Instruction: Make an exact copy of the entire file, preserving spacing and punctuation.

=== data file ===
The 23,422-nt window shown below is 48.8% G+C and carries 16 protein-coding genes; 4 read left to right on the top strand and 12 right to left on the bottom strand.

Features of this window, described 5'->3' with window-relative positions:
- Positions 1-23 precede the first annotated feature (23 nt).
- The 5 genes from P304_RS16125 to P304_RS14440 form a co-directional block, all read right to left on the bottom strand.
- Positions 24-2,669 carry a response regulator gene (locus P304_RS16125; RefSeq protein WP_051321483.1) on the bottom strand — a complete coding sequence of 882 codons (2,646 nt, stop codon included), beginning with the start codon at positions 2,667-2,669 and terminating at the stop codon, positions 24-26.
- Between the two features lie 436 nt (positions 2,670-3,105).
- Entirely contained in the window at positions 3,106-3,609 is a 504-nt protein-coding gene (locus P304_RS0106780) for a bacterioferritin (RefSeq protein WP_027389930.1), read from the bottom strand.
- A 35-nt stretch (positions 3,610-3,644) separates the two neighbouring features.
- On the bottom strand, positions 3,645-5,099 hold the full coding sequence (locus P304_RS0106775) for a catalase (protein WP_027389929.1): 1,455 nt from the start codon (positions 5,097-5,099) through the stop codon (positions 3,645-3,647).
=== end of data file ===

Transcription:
The 23,422-nt window shown below is 48.8% G+C and carries 16 protein-coding genes; 4 read left to right on the top strand and 12 right to left on the bottom strand.

Features of this window, described 5'->3' with window-relative positions:
- Positions 1-23 precede the first annotated feature (23 nt).
- The 5 genes from P304_RS16125 to P304_RS14440 form a co-directional block, all read right to left on the bottom strand.
- Positions 24-2,669 carry a response regulator gene (locus P304_RS16125; RefSeq protein WP_051321483.1) on the bottom strand — a complete coding sequence of 882 codons (2,646 nt, stop codon included), beginning with the start codon at positions 2,667-2,669 and terminating at the stop codon, positions 24-26.
- Between the two features lie 436 nt (positions 2,670-3,105).
- Entirely contained in the window at positions 3,106-3,609 is a 504-nt protein-coding gene (locus P304_RS0106780) for a bacterioferritin (RefSeq protein WP_027389930.1), read from the bottom strand.
- A 35-nt stretch (positions 3,610-3,644) separates the two neighbouring features.
- On the bottom strand, positions 3,645-5,099 hold the full coding sequence (locus P304_RS0106775) for a catalase (protein WP_027389929.1): 1,455 nt from the start codon (positions 5,097-5,099) through the stop codon (positions 3,645-3,647).